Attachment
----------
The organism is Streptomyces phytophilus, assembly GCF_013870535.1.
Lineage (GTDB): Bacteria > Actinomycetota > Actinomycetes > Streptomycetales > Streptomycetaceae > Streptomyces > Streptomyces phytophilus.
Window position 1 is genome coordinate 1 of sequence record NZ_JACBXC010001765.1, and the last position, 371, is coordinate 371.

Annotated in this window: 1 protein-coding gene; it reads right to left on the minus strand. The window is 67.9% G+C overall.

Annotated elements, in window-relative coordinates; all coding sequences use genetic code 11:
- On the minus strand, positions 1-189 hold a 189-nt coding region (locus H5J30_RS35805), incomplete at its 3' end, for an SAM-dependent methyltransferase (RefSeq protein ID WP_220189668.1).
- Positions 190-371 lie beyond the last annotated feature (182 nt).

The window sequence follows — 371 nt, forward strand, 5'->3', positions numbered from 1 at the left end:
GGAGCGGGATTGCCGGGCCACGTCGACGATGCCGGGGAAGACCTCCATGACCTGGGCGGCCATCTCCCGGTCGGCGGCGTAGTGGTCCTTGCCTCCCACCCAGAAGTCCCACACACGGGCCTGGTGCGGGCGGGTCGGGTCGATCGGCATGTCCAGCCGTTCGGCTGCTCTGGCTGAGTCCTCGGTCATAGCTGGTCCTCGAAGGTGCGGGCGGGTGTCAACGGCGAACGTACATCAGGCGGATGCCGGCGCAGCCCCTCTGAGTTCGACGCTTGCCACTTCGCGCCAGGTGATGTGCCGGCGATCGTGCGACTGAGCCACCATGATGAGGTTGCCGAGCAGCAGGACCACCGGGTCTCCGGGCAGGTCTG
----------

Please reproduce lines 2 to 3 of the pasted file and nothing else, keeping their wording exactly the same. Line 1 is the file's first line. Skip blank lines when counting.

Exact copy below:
Lineage (GTDB): Bacteria > Actinomycetota > Actinomycetes > Streptomycetales > Streptomycetaceae > Streptomyces > Streptomyces phytophilus.
Window position 1 is genome coordinate 1 of sequence record NZ_JACBXC010001765.1, and the last position, 371, is coordinate 371.